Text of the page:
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Michelson Morley revisited

  1. Sep 22, 2009 #1
    MichelsonMorley.jpg

    I think General Relativity would argue that the light travelling vertically, shown in the diagram by the blue track, would be faster than the beam travelling an equal distance horizontally in the predominantly stronger gravitational field. We are assuming no atmosphere. Is this correct or could there be other factors? I have a feeling the orange horizontal beam will win.

    Nick
     
  2. jcsd
  3. Sep 22, 2009 #2

    A.T.

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    M&M doesn't tell who is faster, just if the difference changes with different orientation. You don't know the lengths of the arms with the accuracy to see who's faster.

    But let's say you have 2 tracks of exactly the same length: one going out of the G-field, and one staying low. Then yes, GR would predict the vertical to return first, due to gravitational time dilation.
     
  4. Sep 22, 2009 #3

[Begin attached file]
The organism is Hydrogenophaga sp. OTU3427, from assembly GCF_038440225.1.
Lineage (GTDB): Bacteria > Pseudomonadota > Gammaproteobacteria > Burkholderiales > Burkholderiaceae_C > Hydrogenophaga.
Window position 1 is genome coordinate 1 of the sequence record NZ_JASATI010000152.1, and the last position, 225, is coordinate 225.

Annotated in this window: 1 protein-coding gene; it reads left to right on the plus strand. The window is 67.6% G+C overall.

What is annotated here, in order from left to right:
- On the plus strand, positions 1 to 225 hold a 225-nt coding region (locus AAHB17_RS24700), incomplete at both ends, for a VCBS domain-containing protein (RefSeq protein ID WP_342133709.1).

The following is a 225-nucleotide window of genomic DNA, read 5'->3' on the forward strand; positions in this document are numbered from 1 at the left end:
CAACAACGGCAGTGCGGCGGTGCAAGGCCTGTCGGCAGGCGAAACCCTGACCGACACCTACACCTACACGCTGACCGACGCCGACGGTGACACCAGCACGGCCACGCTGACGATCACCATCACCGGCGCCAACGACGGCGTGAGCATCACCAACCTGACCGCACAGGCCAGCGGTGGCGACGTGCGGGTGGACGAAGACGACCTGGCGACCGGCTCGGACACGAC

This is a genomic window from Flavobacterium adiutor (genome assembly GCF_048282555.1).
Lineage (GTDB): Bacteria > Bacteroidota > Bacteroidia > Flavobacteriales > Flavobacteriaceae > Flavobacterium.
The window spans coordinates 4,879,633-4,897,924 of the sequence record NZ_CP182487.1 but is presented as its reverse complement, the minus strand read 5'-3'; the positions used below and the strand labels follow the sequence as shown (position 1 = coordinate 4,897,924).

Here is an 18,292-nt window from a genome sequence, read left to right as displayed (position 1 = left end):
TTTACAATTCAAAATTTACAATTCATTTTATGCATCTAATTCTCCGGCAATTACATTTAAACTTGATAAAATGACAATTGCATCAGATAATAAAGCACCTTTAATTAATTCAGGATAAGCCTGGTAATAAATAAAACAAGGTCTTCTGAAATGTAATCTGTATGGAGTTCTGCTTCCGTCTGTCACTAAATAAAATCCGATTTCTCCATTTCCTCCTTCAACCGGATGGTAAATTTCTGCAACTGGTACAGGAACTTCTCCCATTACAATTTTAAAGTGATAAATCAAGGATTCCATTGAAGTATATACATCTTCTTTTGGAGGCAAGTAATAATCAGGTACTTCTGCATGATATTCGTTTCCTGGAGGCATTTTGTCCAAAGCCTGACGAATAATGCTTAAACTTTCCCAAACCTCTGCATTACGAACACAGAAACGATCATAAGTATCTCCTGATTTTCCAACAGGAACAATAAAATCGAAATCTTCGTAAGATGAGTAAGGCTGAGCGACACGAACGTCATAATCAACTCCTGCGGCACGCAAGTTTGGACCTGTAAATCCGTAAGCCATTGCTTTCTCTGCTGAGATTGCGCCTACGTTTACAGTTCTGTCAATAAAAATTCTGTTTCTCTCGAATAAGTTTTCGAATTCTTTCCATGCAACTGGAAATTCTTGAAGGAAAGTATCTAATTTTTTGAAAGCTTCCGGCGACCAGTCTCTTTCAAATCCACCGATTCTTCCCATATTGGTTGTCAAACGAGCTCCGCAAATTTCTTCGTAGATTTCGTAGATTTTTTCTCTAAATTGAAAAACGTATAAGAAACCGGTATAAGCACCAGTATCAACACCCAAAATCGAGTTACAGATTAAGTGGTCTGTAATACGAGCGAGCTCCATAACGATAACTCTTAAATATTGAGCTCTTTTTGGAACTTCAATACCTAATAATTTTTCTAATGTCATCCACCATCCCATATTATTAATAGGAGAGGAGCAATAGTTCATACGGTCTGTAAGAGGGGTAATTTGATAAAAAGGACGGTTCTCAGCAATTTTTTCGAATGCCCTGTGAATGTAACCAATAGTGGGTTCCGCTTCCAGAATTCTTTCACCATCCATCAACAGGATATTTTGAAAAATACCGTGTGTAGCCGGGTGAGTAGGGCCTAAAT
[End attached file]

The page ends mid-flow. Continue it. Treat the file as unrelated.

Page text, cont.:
Yes that always puzzled me. I can see that would be a problem.

    Just as an addendum, there is a very fine video on YouTube by Martin Grusenick which seems to demostrate what I'm talking about.

    http://www.youtube.com/watch?v=7T0d7o8X2-E"
     
    Last edited by a moderator: Apr 24, 2017
  5. Sep 22, 2009 #4

    Born2bwire

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    Despite his wonderful German accent, I think the commenters on both this video and his German version have a point, the effect is probably due to movement of the apparatus due to stresses from gravity. The wavelength here is 532 nm, a very small amount of movement in the apparatus can give rise to the shifts in the fringes that he observed.
     
  6. Sep 22, 2009 #5
    Do you think the gravitational differential between the horizontal and vertical positions would be too small to register any Shapiro type effect?
     
  7. Sep 22, 2009 #6
    Hi
    Just learning basic GR SO could you elaborate on how time dilation relates to the trip time of the vertical transmission. I understand that clocks at the higher potential would be running faster but don't see how this leads to an earlier return relative to the low transmission.
    As an incidental question, would you know if the GPS system is calculated with equal transit time going up as coming down??
    Thanks
     
  8. Sep 22, 2009 #7

    A.T.

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    I have not done any calulations, but you can think of the two way signal as a light clock. And the horizonatal one is lower.
    Why not? GR doesn't predict different times for going up & down.
     
    Last edited: Sep 22, 2009
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